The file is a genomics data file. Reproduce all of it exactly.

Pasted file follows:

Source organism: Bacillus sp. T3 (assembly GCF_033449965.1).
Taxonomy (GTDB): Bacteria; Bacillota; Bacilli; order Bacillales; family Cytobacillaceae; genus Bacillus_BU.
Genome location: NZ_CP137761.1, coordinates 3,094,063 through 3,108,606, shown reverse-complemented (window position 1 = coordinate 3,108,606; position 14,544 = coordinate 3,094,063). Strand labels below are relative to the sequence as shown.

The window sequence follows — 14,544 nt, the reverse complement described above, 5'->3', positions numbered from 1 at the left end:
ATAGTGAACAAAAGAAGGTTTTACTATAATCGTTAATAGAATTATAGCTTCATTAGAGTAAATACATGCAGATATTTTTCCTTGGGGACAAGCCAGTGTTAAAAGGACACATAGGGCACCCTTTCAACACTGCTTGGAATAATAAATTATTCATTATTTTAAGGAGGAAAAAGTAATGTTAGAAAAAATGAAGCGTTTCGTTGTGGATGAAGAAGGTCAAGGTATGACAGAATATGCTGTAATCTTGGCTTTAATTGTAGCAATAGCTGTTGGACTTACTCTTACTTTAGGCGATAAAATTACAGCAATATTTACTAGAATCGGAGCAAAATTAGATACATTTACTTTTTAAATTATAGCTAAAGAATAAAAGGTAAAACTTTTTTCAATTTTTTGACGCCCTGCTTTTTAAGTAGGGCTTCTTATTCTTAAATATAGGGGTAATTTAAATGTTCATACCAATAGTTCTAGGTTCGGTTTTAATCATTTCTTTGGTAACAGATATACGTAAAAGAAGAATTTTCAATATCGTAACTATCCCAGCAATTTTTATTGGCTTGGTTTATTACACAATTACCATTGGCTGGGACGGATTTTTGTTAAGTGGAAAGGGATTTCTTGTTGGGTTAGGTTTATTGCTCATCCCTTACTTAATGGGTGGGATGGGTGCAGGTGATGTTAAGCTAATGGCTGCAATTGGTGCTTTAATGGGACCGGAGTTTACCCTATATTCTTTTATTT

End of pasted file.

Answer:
Source organism: Bacillus sp. T3 (assembly GCF_033449965.1).
Taxonomy (GTDB): Bacteria; Bacillota; Bacilli; order Bacillales; family Cytobacillaceae; genus Bacillus_BU.
Genome location: NZ_CP137761.1, coordinates 3,094,063 through 3,108,606, shown reverse-complemented (window position 1 = coordinate 3,108,606; position 14,544 = coordinate 3,094,063). Strand labels below are relative to the sequence as shown.

The window sequence follows — 14,544 nt, the reverse complement described above, 5'->3', positions numbered from 1 at the left end:
ATAGTGAACAAAAGAAGGTTTTACTATAATCGTTAATAGAATTATAGCTTCATTAGAGTAAATACATGCAGATATTTTTCCTTGGGGACAAGCCAGTGTTAAAAGGACACATAGGGCACCCTTTCAACACTGCTTGGAATAATAAATTATTCATTATTTTAAGGAGGAAAAAGTAATGTTAGAAAAAATGAAGCGTTTCGTTGTGGATGAAGAAGGTCAAGGTATGACAGAATATGCTGTAATCTTGGCTTTAATTGTAGCAATAGCTGTTGGACTTACTCTTACTTTAGGCGATAAAATTACAGCAATATTTACTAGAATCGGAGCAAAATTAGATACATTTACTTTTTAAATTATAGCTAAAGAATAAAAGGTAAAACTTTTTTCAATTTTTTGACGCCCTGCTTTTTAAGTAGGGCTTCTTATTCTTAAATATAGGGGTAATTTAAATGTTCATACCAATAGTTCTAGGTTCGGTTTTAATCATTTCTTTGGTAACAGATATACGTAAAAGAAGAATTTTCAATATCGTAACTATCCCAGCAATTTTTATTGGCTTGGTTTATTACACAATTACCATTGGCTGGGACGGATTTTTGTTAAGTGGAAAGGGATTTCTTGTTGGGTTAGGTTTATTGCTCATCCCTTACTTAATGGGTGGGATGGGTGCAGGTGATGTTAAGCTAATGGCTGCAATTGGTGCTTTAATGGGACCGGAGTTTACCCTATATTCTTTTATTT